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Durkin: Rookie Spotlight – Khaseem Greene

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Khaseem Greene (Photo by Jim McIsaac/Getty Images)

Khaseem Greene (Photo by Jim McIsaac/Getty Images)

Dan Durkin Dan Durkin
Dan Durkin joined The Score's columnist community after finishing...
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By Dan Durkin-

(CBS) When building rosters, NFL personnel men often talk about keeping their strengths a strength. For years, the Bears linebacking corps has been the rock, consistently leaned upon as a source of leadership and production on the field. Offseason shuffling – Brian Urlacher’s retirement, Nick Roach signing with Oakland – has stress tested this group.

Phil Emery reacted with force, dedicating more resources to the linebacker position than any other. Four starter-quality players were brought in, two quick fixes via free agency, DJ Williams (Broncos) and James Anderson (Panthers), and two long-term prospects via the draft, Jon Bostic (Florida) and Khaseem Greene (Rutgers).

Prior to the draft, I speculated the Bears would put an emphasis on coverage linebacker prospects, and Greene fits that mold. After playing two years at free safety, he was asked by head coach Greg Schiano to move to will-backer. Rutgers’ deficiencies against spread offenses was the impetus, and this move gave them more speed in the box and better coverage in the slot.

Greene responded with back-to-back Big East Defensive Player of the Year awards, and was named to the 2012 All-American team.

After reviewing several of Greene’s game tapes, here’s my summary of what impressed me, what didn’t impress me, areas for improvement, and what his prospects are for the 2013 season.

Positive Impressions

Playmaking abilities. Greene has a nose for the ball and a knack for jarring it loose when he arrives, which is a perfect fit for the Bears ball-hawking defense. His 15 forced fumbles are an all-time NCAA record, and he led the nation with 27 impact tackles (tackles on plays that result in less than two yards, and prevent either a first down or touchdown) in 2012.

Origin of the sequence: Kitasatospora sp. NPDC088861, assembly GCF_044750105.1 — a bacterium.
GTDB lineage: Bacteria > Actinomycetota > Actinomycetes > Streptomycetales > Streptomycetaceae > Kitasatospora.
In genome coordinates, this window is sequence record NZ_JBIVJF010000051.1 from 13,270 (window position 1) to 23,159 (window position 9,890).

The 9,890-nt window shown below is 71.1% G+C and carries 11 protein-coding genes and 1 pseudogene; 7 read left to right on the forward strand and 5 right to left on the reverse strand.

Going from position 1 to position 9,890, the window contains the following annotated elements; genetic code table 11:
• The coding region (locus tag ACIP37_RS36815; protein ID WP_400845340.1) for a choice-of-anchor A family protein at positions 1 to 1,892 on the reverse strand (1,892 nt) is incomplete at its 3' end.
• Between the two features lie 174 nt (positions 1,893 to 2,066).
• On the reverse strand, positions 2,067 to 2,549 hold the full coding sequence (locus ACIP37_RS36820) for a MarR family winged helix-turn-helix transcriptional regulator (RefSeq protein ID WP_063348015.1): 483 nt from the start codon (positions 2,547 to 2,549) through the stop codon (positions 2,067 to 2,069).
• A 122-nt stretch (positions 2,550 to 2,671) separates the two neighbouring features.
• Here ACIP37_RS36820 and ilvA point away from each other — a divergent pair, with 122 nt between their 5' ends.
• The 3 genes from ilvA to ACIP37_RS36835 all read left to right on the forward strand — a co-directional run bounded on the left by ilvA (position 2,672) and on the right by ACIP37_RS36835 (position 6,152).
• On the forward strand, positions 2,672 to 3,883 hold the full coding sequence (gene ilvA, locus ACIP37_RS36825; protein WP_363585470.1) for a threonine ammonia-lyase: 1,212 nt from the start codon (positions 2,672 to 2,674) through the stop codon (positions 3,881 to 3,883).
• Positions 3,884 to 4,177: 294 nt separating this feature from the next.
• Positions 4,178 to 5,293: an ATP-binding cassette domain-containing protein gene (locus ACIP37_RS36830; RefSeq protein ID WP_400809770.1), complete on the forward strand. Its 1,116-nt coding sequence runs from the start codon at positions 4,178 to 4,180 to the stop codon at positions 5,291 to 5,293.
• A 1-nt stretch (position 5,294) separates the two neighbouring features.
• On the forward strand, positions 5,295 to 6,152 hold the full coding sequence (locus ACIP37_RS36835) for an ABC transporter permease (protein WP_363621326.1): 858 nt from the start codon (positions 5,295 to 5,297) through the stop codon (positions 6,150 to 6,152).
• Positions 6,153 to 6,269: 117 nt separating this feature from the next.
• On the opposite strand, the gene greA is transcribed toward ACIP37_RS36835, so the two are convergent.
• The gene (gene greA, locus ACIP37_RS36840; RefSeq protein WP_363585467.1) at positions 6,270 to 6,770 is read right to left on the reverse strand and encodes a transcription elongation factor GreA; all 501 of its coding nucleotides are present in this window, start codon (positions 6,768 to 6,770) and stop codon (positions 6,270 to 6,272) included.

Pass coverage. Greene is very fluid in coverage, showing loose hips that swivel with ease as he breaks in and out of his drops. Greene spies the quarterback well, trusting his eyes to guide him to the right area on the field. In a pass-happy league, teams will throw out of any personnel groupings and alignments, so Greene’s coverage skills are an asset.

Negative Impressions

Shedding blockers in the run game. Being a converted safety also has some drawbacks, and it occasionally affected Greene’s effectiveness in run support. Greene is a physical player who operates well in space, but he had difficulties disengaging from blockers – particularly lineman – once they got to his pads.

Can be slow out of his stance off the snap. At times, Greene was frozen in his stance after the ball was snapped, almost as if he thought he was still back at safety and had more time to react to the play. Playing linebacker brings players closer to the line of scrimmage, and speeds up their play recognition process. Greene must focus on being assignment sound and dedicated in film study to read his keys quicker.

Areas for Improvement

Upper body strength. At the combine, Greene had the lowest bench press (17 reps) for outside linebackers, and it showed up on film. Greene struggled to free himself up when engaged with blockers. Developing more muscle tone and upper body strength will be a big part of Greene’s early physical development process.

Hand fighting. Tied to upper body strength, Greene needs to become more violent with this hands at the point of attack. It’s essential for linebackers to scrape, and occupy a blocker to set an edge and force the play back inside (where the help is). So, Greene must learn to deliver the first blow to jar a blocker and keep himself in the play, instead of getting washed out.

Prospects for 2013

Greene’s play style and body type are a perfect fit for a 4-3 will-backer. With Lance Briggs – the best 4-3 will-backer in the NFL – under contract this year and next, the odds of Greene starting immediately are slim. Greene’s nose for the ball and ball-punching skills bode well for him to make an impact on special teams coverage units.

Greene’s versatility showed up on film. Coaches freely used him in the slot to cover the third receiver up the field, as an edge pass rusher, and (effectively) blitzed him through the A and B-gaps. Seeing that defensive coordinator Mel Tucker likes to blitz his will-backer in passing situations, Greene’s knack for getting to the quarterback on blitzes will be utilized.

The linebacking corps will look drastically different in 2013, and there’s a fair chance neither rookie will start immediately. Looking ahead, if Bostic and Greene carry their collegiate success over to the NFL, the Bears linebackers could once again become that rock.

Questions about the Bears rookie class? Tweet Dan

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